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Acrodermatitis Continua - Definition, Causes, Symptoms and Treatment


Acanthosis Nigricans
Acne Scars
Acrodermatitis Continua
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Acrodermatitis continua, also known as grover's disease, is a rare type of pustular psoriasis affecting the digits. It is often precipitated by trauma. It typically begins on a single digit after blunt trauma. Other digits may eventually become involved. It is much less common in women or younger people. It usually disappears within one to two years. Acrodermatitis continua results in sweating or some unexpected heat stress. It may results in itching which may be frequently occurring which is the case of most of the patient suffering from this disease. Acrodermatitis continua is characterized by multiple pustules with scale on an erythematous base, is usually restricted to a distal location on one or two digits. Acrodermatitis continua can be resistant to treatment. It may be treated topically with glucocorticoids, calcipotriene, or 5-fluorouracil.

Causes of Acrodermatitis continua

The course is chronic with acute exacerbations from time to time. It is regarded as being caused by Staphylococcus aureus. Underlying monilial and tinea infections must be excluded. In every case, a thorough search should be made for an active focal sepsis.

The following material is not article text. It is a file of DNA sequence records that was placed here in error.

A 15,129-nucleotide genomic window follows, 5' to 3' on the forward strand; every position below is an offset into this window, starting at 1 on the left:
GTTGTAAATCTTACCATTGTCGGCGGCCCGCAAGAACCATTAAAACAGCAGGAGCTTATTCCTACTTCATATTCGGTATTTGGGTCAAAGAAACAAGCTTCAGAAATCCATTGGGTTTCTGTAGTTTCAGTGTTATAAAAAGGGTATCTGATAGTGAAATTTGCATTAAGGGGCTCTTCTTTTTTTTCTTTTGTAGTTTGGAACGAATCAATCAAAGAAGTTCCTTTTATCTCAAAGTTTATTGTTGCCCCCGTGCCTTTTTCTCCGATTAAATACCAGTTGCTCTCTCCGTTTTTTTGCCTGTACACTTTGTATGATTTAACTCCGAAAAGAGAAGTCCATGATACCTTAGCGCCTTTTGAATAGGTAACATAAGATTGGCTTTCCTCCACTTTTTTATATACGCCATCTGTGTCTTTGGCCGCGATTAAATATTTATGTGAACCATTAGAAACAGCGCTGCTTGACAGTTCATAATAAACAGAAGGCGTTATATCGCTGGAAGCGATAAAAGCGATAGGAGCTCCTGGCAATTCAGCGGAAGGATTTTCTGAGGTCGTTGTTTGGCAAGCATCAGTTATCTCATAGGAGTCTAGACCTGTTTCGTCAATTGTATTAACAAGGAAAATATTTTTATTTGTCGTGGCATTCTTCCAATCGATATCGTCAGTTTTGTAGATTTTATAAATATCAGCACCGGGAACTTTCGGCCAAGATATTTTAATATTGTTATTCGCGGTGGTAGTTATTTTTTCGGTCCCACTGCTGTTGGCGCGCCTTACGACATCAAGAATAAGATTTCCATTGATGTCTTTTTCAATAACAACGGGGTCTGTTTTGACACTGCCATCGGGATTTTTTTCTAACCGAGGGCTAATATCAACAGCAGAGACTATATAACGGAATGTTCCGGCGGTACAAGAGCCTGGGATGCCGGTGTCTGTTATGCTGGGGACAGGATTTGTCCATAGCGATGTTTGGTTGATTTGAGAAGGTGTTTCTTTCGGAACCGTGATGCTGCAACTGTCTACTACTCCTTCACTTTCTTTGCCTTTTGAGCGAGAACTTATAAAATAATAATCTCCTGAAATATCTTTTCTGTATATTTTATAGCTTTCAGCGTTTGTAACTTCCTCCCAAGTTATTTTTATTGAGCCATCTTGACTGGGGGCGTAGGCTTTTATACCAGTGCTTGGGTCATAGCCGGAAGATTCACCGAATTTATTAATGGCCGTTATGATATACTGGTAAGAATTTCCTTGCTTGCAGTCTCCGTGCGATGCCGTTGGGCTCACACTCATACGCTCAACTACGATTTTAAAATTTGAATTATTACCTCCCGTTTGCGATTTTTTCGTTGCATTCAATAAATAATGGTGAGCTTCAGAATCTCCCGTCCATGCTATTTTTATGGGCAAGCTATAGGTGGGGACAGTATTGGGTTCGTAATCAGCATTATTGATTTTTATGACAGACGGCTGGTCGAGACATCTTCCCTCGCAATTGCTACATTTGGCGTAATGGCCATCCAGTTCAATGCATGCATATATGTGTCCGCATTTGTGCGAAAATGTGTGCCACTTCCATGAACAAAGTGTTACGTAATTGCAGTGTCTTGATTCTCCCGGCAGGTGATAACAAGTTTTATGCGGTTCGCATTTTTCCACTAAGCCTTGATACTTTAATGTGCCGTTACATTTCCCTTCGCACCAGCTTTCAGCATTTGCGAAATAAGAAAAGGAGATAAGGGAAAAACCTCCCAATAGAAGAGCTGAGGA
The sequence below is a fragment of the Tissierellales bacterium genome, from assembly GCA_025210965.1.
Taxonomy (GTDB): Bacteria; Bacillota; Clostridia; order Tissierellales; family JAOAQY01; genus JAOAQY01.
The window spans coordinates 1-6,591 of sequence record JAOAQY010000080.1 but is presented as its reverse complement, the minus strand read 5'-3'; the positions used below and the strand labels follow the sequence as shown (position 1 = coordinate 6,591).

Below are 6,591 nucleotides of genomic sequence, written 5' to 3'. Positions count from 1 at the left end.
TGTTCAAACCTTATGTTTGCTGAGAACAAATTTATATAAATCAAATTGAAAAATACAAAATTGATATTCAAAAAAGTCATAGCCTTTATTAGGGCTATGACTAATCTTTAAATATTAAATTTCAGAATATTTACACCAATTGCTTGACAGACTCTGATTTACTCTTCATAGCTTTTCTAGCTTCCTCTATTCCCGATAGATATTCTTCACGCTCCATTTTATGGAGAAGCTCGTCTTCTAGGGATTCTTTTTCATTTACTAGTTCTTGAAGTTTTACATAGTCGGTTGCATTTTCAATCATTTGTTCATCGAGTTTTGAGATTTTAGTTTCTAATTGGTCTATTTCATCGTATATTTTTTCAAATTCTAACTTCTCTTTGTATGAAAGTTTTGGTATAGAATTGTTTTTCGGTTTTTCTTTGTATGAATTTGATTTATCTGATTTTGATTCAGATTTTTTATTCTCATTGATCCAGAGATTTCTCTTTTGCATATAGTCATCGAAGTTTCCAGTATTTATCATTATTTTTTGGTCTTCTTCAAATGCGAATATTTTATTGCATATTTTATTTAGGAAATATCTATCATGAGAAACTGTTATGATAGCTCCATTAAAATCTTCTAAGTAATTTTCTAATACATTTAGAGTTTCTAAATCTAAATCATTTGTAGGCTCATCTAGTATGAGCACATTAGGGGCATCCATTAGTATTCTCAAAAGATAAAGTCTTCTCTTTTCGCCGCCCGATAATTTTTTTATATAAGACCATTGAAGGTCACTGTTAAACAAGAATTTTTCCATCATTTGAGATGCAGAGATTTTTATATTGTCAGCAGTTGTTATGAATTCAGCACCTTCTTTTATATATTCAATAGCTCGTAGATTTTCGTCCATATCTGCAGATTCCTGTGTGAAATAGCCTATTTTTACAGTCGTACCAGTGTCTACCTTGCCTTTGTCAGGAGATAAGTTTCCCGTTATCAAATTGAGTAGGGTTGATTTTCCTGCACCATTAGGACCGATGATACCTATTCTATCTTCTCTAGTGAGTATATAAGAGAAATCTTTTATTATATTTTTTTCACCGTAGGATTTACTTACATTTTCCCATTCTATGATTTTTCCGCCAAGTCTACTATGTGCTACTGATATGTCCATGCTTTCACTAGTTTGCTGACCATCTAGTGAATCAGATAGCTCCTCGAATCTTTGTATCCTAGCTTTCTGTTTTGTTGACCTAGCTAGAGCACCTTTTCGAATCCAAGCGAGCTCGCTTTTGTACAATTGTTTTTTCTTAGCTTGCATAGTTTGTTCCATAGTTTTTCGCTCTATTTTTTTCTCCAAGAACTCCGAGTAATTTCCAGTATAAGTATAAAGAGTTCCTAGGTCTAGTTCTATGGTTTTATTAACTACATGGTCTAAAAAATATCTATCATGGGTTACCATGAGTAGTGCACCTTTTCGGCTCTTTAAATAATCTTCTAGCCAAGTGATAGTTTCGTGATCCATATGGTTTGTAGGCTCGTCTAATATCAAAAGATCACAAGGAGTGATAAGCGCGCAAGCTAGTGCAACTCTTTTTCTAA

Common causes and risk factors of Acrodermatitis continua:

  • Exposer to extremes of temperature.
  • Blocking of sweat ducts.
  • Bed rest.
  • Trauma to sun damaged skin.

Signs and Symptoms of Acrodermatitis continua

Sign and symptoms may include the following :

  • Itchy spots on the central back.
  • Sweating.
  • Solid, raised bumps on the skin.

Treatment for Acrodermatitis continua

The treatment is unsatisfactory. The ointment should be rubbed meticulously into the edges of the lesion to obtain good results. It consists in cleaning up and exposing the peripheral edge, potassium permanganate soaks, and painting the lesions with 5 per cent aqueous silver nitrate once only. This is followed by the local application of bacitracin and hydrocortisone ointment twice a day. In resistant cases, superficial X-ray therapy and autogenous vaccine may be tried.

Treatment may include:

  • There are creams like topical cortisone creams which mainly control minor outbreaks.
  • Isotretinoin and Dapsone are useful in some cases but rarely required.
  • Topical steroids may be useful.
  • Critical eruption usually clear up after taking Accutane or Tetracycline pills for one to three months.
  • Moisturising creams are also helpful.